Bookmark and Share
Previous article

News Articles

  • NAB landmark court case could have far-reaching consequences for consumer banking
  • By Amy Bainbridge and Alison Branley
  • 23/07/2016 Make a Comment
  • Contributed by: Sammy_D ( 3 articles in 2016 )
A court has ruled National Australia Bank did not properly inform a customer who went guarantor for $8 million in loans, meaning he would not have to pay back money still owed.

In a decision that could have wide-reaching ramifications for banking, the Supreme Court of Victoria has upheld a decision that banks are legally bound to adhere to an industry code of practice, even though it is voluntary.

The case centred on the businessman behind iconic safety helmet Stackhat, John Rose.

Mr Rose and his business partner took out $8 million in loans to buy Gold Coast investment properties in 2007.

At the time Mr Rose thought he was responsible for his half share of the loans but signed documents that stipulated he was responsible for their entirety.

He signed loan guarantee documents during a 15- to 30-minute meeting where the bank's representative talked him through the relevant places to sign.

However, in 2010 when the business defaulted on the loans and the properties were sold, NAB came looking for remaining $3.8 in million loans entirely from Mr Rose.

Guarantees a 'breach of code of practice'


Mr Rose counter-sued the bank for the remainder of the debts.

He said he was never properly informed about the nature of the guarantees he signed and this was a breach of the code of practice.

The code stated that NAB had to give Mr Rose "prominent notice of various matters" before taking a guarantee from him.

Mr Rose told the court the documents were not left with him overnight, he was not explicitly alerted to his level of risk and he was not advised to get independent legal advice.

Chief Justice Marilyn Warren and Justice Stephen McLeish of the Victorian Court of Appeal dismissed NAB's appeal of the original case.

"We would respectfully agree with the trial judge's conclusion that those clauses of the Banking Code had contractual force as terms of the guarantee at issue," they wrote in their judgement.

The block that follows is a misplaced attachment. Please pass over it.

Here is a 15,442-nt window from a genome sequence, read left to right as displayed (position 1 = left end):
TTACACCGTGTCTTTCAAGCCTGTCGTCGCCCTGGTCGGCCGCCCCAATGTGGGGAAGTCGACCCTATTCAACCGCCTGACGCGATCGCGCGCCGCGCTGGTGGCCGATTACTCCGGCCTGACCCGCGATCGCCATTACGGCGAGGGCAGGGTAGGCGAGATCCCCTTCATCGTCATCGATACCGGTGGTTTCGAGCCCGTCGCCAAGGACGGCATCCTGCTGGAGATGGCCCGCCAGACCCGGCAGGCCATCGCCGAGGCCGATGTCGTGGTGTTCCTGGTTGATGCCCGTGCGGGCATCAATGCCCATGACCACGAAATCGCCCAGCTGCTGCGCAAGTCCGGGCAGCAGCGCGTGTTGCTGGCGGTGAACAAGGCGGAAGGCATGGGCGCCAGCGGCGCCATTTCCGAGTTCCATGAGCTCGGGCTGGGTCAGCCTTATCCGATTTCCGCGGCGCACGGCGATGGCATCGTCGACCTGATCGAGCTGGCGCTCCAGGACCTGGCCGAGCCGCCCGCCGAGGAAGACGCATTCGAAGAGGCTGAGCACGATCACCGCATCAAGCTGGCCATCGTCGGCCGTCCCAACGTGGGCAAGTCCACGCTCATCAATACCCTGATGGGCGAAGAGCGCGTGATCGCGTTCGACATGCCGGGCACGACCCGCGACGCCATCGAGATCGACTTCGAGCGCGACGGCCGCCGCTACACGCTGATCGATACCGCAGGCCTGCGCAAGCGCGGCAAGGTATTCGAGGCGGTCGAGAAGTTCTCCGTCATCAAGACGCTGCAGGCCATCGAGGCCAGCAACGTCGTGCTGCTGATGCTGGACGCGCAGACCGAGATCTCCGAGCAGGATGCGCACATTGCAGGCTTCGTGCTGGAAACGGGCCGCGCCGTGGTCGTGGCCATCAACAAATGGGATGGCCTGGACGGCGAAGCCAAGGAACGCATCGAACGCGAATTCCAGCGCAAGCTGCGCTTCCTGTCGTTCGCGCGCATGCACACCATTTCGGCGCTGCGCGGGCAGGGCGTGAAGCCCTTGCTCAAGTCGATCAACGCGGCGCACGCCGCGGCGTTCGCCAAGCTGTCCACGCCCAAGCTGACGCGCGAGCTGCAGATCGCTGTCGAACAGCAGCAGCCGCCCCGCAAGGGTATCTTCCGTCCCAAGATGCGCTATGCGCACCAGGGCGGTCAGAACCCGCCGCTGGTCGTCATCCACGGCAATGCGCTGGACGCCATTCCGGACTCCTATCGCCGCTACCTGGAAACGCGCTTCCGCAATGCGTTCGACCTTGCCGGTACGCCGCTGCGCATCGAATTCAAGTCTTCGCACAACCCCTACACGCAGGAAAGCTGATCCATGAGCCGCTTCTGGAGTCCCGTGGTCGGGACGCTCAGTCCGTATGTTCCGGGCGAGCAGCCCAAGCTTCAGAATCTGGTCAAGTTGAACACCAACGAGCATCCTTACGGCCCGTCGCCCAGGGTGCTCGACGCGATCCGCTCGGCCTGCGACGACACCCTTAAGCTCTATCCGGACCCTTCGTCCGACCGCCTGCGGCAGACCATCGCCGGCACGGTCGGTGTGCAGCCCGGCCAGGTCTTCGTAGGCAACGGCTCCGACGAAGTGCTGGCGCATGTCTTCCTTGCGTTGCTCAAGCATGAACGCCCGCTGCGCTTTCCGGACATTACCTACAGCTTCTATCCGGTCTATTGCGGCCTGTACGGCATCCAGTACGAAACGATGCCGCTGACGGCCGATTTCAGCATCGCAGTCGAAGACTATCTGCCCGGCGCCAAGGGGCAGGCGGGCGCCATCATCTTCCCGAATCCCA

Mr Rose's counsel Grant Walker from legal firm Madgwicks' said it was a landmark decision and would "have far-reaching consequences for consumer banking".

"And will add to the already significant pressure on large banks to improve their product disclosure practices."

In a statement a spokeswoman for NAB said it was committed to doing the right thing by its customers and took high standards of professional conduct seriously.

"That's why we are making strong contributions to each of the six initiatives announced by the Australian Bankers Association to deliver the right outcomes for customers," she said.

"This includes the independent review of the Code of Banking Practice."

Source: https://www.abc.net.au/news/2016-07-22/nab-landmark-court-case-could-have-far-reaching-consequences/7653414


     4+9= 
    (Note: If wrong - comments will not be posted)
    Footnotes:

    1Will not be visible to public.
    2Receive notification of other comments posted for this article. To cease notification after having posted click here.
    3To make a link clickable in the comments box enclose in link tags - ie.<link>Link</link>.

    To further have your say, head to our forum Click Here

    To contribute a news article Click Here

    To view or contribute a Quote Click Here

    Hosting & Support by WebPal© 2019 f4joz.com All rights reserved.